In this chapter Brueggemann offers a compelling picture of what evangelism might look like in today’s world. He beautifully translates Shechem for today. We can safely assume the hearers he paints into Joshua 24 are present in our pews in 2010. How will we tell them the story? How will we invite them to find themselves in the whole of God’s redemptive story?

Also, I love how Brueggemann does not spare the difficult side of the story. For as Joshua puts it, “Choose this day whom you will serve?” We are reminded that the story into which we are invited demands a response from us. Even more, the demands are tough. We must choose to leave behind the gods of Egypt, abandoning other loyalties, fear, and hopes in an effort to serve Yahweh only. There is, as Bonhoeffer put it, no cheap grace.

This is the second review in a five-part series looking at Walter Brueggemann’s Biblical Perspectives on Evangelism.

United Methodist Lectionary Scripture for Sunday, April 19, 2009

Acts 3:12-19

Psalm 4

1 John 3:1-7

Luke 24:36b-48

Prayer Focuses
1. Those who have suffered tragic loses
2. Those facing difficult decisions
3. Church food ministries around the world

Thought to ponder
“Action springs not from thought, but from a readiness for responsibility.”  — Dietrich Bonhoeffer

Dietrich Bonhoeffer lived in Germany from 1906-1945. He was a theologian, spiritual writer, a Lutheran Pastor who played a central role in the struggle against Nazism.

Links of Interest
Hoops turn fears into friendship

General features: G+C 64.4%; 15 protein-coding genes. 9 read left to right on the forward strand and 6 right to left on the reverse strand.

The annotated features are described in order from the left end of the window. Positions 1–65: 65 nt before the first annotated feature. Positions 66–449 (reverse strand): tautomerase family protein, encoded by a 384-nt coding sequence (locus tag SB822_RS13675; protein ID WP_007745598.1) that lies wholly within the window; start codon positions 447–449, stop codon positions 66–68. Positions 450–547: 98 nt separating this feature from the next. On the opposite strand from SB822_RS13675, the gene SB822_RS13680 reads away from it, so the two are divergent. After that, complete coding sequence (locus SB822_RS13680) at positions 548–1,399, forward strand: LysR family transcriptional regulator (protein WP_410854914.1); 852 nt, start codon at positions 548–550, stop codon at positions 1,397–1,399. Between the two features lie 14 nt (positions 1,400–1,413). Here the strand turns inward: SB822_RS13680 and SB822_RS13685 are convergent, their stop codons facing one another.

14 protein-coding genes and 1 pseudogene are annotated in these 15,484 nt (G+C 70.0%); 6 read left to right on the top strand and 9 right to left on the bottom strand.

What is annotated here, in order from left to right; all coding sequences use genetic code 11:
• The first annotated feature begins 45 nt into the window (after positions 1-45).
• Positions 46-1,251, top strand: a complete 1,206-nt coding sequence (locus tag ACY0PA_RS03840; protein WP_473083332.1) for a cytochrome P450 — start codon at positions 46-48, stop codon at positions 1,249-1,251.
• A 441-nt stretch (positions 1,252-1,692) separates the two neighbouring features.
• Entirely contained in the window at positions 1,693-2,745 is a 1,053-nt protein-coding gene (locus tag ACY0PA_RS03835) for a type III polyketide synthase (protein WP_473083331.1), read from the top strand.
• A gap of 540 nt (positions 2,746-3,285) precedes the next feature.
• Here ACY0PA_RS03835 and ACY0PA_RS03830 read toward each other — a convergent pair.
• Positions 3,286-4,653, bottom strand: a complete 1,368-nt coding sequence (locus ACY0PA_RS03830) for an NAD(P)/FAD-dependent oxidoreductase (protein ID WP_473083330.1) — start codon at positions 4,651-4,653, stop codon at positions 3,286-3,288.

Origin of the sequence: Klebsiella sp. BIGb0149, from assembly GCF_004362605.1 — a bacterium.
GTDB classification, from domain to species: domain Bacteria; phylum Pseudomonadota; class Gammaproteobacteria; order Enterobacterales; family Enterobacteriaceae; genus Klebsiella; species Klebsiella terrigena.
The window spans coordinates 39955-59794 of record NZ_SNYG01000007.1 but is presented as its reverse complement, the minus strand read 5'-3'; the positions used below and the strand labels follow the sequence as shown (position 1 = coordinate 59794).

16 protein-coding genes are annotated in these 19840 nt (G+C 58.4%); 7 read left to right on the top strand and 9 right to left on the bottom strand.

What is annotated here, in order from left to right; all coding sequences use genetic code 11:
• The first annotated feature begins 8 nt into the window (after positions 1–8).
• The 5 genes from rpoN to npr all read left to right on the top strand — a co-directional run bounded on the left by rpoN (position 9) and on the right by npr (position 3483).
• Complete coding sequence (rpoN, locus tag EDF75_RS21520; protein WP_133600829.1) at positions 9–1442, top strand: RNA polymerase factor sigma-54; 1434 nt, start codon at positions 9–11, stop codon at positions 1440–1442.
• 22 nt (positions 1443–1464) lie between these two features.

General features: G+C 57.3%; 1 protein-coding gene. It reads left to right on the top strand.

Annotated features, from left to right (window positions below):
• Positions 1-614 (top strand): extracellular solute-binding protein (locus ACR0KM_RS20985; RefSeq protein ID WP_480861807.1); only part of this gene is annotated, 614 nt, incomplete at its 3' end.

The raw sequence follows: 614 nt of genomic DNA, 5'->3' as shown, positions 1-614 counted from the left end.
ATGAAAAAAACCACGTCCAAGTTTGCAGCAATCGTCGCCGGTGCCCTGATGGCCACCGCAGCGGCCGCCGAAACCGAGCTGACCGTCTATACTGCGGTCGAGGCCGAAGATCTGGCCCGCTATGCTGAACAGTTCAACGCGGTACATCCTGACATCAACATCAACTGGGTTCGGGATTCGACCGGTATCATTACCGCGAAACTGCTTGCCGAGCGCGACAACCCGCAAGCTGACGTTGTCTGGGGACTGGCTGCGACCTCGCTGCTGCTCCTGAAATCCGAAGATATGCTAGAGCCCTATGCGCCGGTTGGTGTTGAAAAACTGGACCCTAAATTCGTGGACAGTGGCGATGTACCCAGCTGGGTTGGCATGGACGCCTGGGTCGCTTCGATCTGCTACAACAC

Youth fast today to change tomorrow

As Inauguration Day approaches,  conservative and evangelical Christians continue to fume over Pastor Rick Warren’s decision to participate in Barack Obama’s Inauguration.

But what are they so mad about?  Why are they so angry and put-off by Warren’s role in the historic day?  I thought prayer…the power of prayer….were central to evangelical belief?  Why then, are they less than enthused to offer prayer for the person who job certainly requires it?

Pastor Warren is doing the only thing he can do: pray for the President of the United States.  As Warren wrote, “Prayers are not to be sermons, speeches, position statements nor political posturing. They are humble, personal appeals to God.”

Christ calls all Christians to pray without ceasing….to pray for all….to pray for our friends and family…to pray for our enemies and those with whom we disagree with.

Perhaps we should heed these words Dietrich Bonhoeffer’s, Life Together:

I can no longer condemn or hate a brother [or sister] for whom I pray, no matter how much trouble he causes me. His face that hitherto may have been strange and intolerable to me is transformed through intercession into the countenance of a brother for whom Christ died.